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I was looking for a simple application of the Stone-Weierstrass theorem.

First I thought that if $X$ is any compact measure space then Stone-Weierstrass implies that $C_c(X)$ is dense in $L^p$.

But I have to assume that $X$ is compact otherwise I don't have $1$ in $C_c(X)$. That of course makes it a boring example since then $C_c(X) = C(X)$. Can someone show me a slightly more interesting but still simple example? Thank you.

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Well, one standard application of the theorem is that the trigonometric polynomials are dense in $C([0,2\pi])$, say. Note that this is not immediate from Fourier Analyis (only if you consider Cesaro summation). –  user20266 Jul 13 '12 at 18:48
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I don't see how Stone-Weierstrass implies the density of $C_c(X)$ in $L^p$, since this theorem only gives density with respect to the supremum norm. –  Davide Giraudo Jul 13 '12 at 19:02
    
@DavideGiraudo Doh! facepalm Thank you! –  Rudy the Reindeer Jul 13 '12 at 19:03
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@MattN. The Stone-Weierstrass theorem implies that any commutative $C^*$-algebra is equivalent to $C_0(X)$ for some locally compact $X$. –  azarel Jul 13 '12 at 19:18

3 Answers 3

This is an example I learned only recently from one of my professors (I don't know much about probability, so I'm not sure whether this is an old hat):

We can use Stone-Weierstrass to prove the Kolmogorov extension theorem (or a version thereof). Namely, given a collection $X = \{\mu_\alpha\}_{\alpha}$ of probability measures on $[0,1]$, there exists a probability measure $\mu$ on $\prod_{\alpha} [0,1]$ such that $$\mu(\pi_{\alpha_1}^{-1}(A_1) \cap \dots\cap \pi_{\alpha_n}^{-1}(A_n) ) = \prod_{i=1}^n \mu_{\alpha_i}(A_i)$$ for all $\alpha_1, \dots, \alpha_n$, where $\pi_\alpha: X \to [0,1]$ denotes projection.

Sketch of proof: The set $Q \subset C(X)$ of continuous maps, which depend only on "finitely many components", i.e. those $f\in C(X)$ which can be written in the form $$f(x) = g(\pi_{\alpha_1}(x), \dots, \pi_{\alpha_n}(x)) \qquad \text{ for some }\alpha_1, \dots, \alpha_n,\, n\in \mathbb N \text{ and } g\in C([0,1]^n)$$ is a unital algebra which separates points. By Tychonoff's theorem we know that $X$ is compact, so $Q$ is dense by Stone-Weierstrass.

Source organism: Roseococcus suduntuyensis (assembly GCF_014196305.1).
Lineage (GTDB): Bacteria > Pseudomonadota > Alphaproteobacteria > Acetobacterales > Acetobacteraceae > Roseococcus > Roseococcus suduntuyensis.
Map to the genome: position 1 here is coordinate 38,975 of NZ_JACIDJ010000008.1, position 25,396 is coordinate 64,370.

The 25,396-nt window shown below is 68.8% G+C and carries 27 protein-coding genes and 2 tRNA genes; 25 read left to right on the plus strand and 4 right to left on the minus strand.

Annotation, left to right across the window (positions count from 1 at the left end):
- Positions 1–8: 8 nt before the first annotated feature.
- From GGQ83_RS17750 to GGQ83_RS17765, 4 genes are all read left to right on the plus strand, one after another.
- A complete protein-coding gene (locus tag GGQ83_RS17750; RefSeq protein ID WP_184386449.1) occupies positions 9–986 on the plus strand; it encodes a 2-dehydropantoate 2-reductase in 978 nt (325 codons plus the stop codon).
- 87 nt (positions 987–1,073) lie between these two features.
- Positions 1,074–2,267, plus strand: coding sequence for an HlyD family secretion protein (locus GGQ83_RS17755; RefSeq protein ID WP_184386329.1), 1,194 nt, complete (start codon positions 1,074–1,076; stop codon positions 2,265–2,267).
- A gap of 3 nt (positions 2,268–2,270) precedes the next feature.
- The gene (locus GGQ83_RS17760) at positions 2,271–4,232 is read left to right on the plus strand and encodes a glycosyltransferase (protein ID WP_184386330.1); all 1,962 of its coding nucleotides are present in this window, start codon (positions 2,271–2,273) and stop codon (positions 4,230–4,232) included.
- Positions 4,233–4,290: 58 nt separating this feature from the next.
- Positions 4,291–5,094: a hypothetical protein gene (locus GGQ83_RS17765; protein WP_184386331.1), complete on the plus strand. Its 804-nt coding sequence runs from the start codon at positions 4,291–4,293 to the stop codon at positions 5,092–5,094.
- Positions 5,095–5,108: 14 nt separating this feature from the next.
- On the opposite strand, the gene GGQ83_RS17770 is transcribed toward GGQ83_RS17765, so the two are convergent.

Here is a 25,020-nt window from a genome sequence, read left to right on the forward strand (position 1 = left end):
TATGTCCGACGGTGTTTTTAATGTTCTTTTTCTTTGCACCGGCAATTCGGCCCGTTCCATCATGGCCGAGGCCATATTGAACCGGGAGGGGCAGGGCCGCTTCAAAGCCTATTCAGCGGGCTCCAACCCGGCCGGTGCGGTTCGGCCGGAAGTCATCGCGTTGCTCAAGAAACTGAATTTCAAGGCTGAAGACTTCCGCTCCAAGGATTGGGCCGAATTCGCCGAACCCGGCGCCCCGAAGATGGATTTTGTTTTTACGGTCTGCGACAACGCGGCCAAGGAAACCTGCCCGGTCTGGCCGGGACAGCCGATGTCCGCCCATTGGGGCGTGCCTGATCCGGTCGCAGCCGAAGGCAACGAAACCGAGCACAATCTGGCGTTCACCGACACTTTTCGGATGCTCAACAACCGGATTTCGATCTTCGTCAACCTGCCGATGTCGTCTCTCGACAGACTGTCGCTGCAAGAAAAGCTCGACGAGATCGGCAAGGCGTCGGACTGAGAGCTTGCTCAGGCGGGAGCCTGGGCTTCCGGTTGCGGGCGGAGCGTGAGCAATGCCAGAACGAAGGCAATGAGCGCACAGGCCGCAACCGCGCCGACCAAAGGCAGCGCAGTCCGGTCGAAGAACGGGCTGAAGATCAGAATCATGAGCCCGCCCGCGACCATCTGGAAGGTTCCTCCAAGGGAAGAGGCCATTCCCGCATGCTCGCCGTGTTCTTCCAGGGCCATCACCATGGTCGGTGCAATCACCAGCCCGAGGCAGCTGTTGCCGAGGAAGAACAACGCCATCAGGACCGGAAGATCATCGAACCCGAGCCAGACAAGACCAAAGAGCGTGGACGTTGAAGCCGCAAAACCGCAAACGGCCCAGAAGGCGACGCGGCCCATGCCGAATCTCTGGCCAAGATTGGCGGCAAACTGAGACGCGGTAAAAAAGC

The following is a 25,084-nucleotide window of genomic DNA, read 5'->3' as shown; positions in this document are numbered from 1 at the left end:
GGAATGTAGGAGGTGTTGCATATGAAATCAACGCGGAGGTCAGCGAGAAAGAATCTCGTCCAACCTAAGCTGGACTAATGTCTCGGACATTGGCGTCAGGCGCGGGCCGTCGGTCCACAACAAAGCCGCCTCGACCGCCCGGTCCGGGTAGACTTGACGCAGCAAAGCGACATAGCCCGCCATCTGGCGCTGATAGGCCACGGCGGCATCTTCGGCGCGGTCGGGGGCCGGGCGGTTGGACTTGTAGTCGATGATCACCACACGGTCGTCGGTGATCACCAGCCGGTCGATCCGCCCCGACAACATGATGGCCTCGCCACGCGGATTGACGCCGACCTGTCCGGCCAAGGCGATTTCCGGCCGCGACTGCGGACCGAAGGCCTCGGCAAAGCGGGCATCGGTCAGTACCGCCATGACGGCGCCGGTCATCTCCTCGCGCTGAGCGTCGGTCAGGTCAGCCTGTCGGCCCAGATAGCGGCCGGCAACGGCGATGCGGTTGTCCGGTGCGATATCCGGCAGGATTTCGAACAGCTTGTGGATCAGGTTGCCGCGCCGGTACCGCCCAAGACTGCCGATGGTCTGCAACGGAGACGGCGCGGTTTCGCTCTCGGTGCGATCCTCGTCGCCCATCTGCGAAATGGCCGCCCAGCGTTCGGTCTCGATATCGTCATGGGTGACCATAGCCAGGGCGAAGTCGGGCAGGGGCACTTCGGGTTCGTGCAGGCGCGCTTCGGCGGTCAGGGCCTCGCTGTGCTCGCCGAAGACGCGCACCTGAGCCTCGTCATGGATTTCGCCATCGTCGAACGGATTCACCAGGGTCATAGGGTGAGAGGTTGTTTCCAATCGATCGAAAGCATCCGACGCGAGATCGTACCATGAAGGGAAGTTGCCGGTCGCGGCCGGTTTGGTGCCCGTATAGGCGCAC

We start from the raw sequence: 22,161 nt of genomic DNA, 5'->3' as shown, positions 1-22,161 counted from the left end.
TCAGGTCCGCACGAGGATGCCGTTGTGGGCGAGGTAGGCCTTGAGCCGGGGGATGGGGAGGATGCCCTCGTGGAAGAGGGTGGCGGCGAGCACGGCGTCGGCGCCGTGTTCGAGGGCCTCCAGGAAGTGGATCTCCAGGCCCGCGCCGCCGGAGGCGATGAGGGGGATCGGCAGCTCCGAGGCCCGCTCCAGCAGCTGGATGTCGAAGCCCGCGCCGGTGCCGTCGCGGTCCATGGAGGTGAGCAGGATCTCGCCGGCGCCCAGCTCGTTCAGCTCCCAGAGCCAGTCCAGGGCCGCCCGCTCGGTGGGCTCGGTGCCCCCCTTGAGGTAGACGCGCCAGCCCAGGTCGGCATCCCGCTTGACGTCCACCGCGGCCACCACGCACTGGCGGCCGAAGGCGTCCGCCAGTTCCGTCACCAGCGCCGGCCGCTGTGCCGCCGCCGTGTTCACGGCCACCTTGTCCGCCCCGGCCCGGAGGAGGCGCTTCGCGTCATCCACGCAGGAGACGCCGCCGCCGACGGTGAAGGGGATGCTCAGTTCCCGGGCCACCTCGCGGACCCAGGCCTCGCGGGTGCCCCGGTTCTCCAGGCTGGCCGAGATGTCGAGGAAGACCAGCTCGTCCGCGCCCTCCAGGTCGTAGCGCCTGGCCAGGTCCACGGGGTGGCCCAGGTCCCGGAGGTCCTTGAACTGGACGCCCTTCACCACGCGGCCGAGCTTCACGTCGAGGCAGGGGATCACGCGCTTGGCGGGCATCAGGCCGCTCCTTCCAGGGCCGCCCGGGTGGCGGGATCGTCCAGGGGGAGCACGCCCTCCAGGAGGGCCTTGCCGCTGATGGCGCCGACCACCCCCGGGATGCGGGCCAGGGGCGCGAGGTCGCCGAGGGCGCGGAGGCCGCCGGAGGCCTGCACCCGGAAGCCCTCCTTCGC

We can now define a continuous linear functional $I: C(X) \to \mathbb R$ as follows: Given $f(x) = g(\pi_{\alpha_1}(x), \dots, \pi_{\alpha_n}(x)) \in Q$ as above, we define $$I(f) = \int_{[0,1]^n} g(x_1, \dots, x_n) \, dx_1 \dots dx_n$$ Then $I$ is well-defined and is a bounded linear functional on the dense subspace $Q\subset C(X)$. Therefore it can be extended uniquely to a bounded linear functional on all of $C(X)$.

Finally, Riesz' representation theorem for compact Hausdorff spaces shows that to every such functional $I$ there corresponds a unique Radon measure $\mu$ such that $I(f) = \int_X f\, d\mu$.

It is now not hard to show that this $\mu$ satisfies $\mu(\pi_{\alpha_1}^{-1}(A_1) \cap \dots\cap \pi_{\alpha_n}^{-1}(A_n) ) = \prod_{i=1}^n \mu_{\alpha_i}(A_i)$ by finding a suitable sequence of continuous functions approximating the indicator function of $\pi_{\alpha_1}^{-1}(A_1) \cap \dots\cap \pi_{\alpha_n}^{-1}(A_n) $. $\square$

I had seen other proofs of this extension theorem (which I didn't like too much, because I couldn't easily see what's going on), so I was really amazed when I first heard of the above argument. I especially like how various big theorems suddenly pop up and fit together so well! =)

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Some examples:

  • if $(K,d)$ is a compact metric space, then $C(K)$ endowed with the supremum norm is separable. To see this, take $\{x_n\}$ a countable dense subset, and consider the algebra generated by the maps $f_{m,n}:=\max\{1/n,d(x,x_m)\}$.
  • the set of trigonometric polynomials is dense in $C[0,2\pi]$ endowed with the supremum norm.
  • Consider two compact metric spaces $(K_1,d_1)$, $(K_2,d_2)$. The set of maps of the form $$f(x,y):=\sum_{k=1}^nf_k(x)g_k(y),$$ $n\in\Bbb N$, $f_k\in C(K_1), g_k\in C(K_2)$, $1\leq k\leq n$, is dense in $C(K_1\times K_2)$.
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  • Given that $C[0,1]$ is $\|.\|_{L^2}$-dense in $L^2[0,1]$, Stone-Weierstrass easily implies that the trigonometric polynomials are as well.
  • Look at this question (but not the answer).
  • Take a functional analysis book (e.g. Conway) and look at the exercises following Stone-Weierstrass.
  • Try to formulate and deduce a similar statement about $C_c(X)$ for $X$ not necessarily compact. As you noticed, it need not contain $1$, so think about how to modify this condition. (If you get stuck, consult wikipedia or again a functional analysis book.)
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